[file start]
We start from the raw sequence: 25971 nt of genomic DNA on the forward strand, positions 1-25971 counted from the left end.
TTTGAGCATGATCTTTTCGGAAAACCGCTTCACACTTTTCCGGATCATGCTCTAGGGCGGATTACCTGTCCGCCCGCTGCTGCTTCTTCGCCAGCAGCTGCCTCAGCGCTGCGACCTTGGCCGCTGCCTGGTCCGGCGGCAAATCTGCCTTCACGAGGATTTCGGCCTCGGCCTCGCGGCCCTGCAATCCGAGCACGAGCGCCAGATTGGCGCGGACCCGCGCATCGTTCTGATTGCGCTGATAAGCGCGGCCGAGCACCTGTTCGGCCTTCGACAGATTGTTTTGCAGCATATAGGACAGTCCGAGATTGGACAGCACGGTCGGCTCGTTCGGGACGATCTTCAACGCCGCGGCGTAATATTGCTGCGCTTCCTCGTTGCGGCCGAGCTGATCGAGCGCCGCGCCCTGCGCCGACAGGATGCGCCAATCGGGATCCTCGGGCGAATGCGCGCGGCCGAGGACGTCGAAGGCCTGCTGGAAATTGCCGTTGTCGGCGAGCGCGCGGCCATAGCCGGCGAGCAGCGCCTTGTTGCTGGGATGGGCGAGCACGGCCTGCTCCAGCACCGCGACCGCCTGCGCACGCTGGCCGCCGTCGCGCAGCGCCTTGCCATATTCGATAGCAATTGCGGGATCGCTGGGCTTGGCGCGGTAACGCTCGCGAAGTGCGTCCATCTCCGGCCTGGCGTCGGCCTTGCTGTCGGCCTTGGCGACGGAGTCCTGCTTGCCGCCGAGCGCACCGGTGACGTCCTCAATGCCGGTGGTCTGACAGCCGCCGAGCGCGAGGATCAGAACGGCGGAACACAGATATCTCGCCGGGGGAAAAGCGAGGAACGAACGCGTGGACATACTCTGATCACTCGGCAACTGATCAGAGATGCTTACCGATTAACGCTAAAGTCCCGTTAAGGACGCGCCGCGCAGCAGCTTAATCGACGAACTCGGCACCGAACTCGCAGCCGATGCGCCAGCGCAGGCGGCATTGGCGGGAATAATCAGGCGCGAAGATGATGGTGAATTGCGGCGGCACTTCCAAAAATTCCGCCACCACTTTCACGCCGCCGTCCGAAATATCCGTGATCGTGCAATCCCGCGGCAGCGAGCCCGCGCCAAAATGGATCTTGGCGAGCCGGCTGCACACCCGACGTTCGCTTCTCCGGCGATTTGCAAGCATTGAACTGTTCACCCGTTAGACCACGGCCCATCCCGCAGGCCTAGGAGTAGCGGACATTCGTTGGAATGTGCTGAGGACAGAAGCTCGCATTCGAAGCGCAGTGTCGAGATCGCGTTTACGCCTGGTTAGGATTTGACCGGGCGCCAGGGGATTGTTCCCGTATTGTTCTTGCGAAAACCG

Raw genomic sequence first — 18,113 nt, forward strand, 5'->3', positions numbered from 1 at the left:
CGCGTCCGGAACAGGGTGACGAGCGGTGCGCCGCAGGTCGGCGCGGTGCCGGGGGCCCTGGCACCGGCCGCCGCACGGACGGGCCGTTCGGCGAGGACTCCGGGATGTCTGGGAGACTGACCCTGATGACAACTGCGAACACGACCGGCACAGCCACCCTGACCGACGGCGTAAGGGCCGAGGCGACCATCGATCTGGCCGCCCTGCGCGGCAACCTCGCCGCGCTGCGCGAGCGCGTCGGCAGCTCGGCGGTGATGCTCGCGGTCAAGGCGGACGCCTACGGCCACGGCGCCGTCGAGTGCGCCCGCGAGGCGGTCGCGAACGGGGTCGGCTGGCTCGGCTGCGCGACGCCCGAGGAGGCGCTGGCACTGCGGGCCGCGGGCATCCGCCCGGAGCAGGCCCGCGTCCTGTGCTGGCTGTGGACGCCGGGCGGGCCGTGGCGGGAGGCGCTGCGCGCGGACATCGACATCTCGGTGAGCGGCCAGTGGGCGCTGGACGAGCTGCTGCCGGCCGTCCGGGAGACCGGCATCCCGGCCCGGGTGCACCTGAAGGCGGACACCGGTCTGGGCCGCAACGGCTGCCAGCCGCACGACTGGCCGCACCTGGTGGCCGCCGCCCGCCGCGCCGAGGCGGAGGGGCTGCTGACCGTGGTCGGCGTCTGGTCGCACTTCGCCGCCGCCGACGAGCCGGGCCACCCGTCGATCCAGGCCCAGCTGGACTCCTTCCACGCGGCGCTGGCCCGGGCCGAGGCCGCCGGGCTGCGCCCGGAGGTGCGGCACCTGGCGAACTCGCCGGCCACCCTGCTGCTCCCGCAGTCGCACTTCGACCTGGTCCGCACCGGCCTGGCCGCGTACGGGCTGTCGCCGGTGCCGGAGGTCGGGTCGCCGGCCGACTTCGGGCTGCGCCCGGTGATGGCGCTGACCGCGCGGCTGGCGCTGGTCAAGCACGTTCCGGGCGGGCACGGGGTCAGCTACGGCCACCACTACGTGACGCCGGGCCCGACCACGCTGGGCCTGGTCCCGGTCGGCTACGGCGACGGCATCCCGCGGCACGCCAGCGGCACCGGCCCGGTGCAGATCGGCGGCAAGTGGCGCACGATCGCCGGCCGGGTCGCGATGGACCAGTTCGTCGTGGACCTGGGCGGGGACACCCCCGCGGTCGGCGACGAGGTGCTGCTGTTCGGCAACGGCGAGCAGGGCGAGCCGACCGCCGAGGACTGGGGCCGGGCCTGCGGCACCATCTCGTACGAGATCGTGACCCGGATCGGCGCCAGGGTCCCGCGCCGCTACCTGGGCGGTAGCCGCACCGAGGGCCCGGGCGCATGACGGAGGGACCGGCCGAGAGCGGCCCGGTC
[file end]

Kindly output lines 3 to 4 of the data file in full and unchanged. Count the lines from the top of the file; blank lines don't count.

Raw genomic sequence first — 18,113 nt, forward strand, 5'->3', positions numbered from 1 at the left:
CGCGTCCGGAACAGGGTGACGAGCGGTGCGCCGCAGGTCGGCGCGGTGCCGGGGGCCCTGGCACCGGCCGCCGCACGGACGGGCCGTTCGGCGAGGACTCCGGGATGTCTGGGAGACTGACCCTGATGACAACTGCGAACACGACCGGCACAGCCACCCTGACCGACGGCGTAAGGGCCGAGGCGACCATCGATCTGGCCGCCCTGCGCGGCAACCTCGCCGCGCTGCGCGAGCGCGTCGGCAGCTCGGCGGTGATGCTCGCGGTCAAGGCGGACGCCTACGGCCACGGCGCCGTCGAGTGCGCCCGCGAGGCGGTCGCGAACGGGGTCGGCTGGCTCGGCTGCGCGACGCCCGAGGAGGCGCTGGCACTGCGGGCCGCGGGCATCCGCCCGGAGCAGGCCCGCGTCCTGTGCTGGCTGTGGACGCCGGGCGGGCCGTGGCGGGAGGCGCTGCGCGCGGACATCGACATCTCGGTGAGCGGCCAGTGGGCGCTGGACGAGCTGCTGCCGGCCGTCCGGGAGACCGGCATCCCGGCCCGGGTGCACCTGAAGGCGGACACCGGTCTGGGCCGCAACGGCTGCCAGCCGCACGACTGGCCGCACCTGGTGGCCGCCGCCCGCCGCGCCGAGGCGGAGGGGCTGCTGACCGTGGTCGGCGTCTGGTCGCACTTCGCCGCCGCCGACGAGCCGGGCCACCCGTCGATCCAGGCCCAGCTGGACTCCTTCCACGCGGCGCTGGCCCGGGCCGAGGCCGCCGGGCTGCGCCCGGAGGTGCGGCACCTGGCGAACTCGCCGGCCACCCTGCTGCTCCCGCAGTCGCACTTCGACCTGGTCCGCACCGGCCTGGCCGCGTACGGGCTGTCGCCGGTGCCGGAGGTCGGGTCGCCGGCCGACTTCGGGCTGCGCCCGGTGATGGCGCTGACCGCGCGGCTGGCGCTGGTCAAGCACGTTCCGGGCGGGCACGGGGTCAGCTACGGCCACCACTACGTGACGCCGGGCCCGACCACGCTGGGCCTGGTCCCGGTCGGCTACGGCGACGGCATCCCGCGGCACGCCAGCGGCACCGGCCCGGTGCAGATCGGCGGCAAGTGGCGCACGATCGCCGGCCGGGTCGCGATGGACCAGTTCGTCGTGGACCTGGGCGGGGACACCCCCGCGGTCGGCGACGAGGTGCTGCTGTTCGGCAACGGCGAGCAGGGCGAGCCGACCGCCGAGGACTGGGGCCGGGCCTGCGGCACCATCTCGTACGAGATCGTGACCCGGATCGGCGCCAGGGTCCCGCGCCGCTACCTGGGCGGTAGCCGCACCGAGGGCCCGGGCGCATGACGGAGGGACCGGCCGAGAGCGGCCCGGTC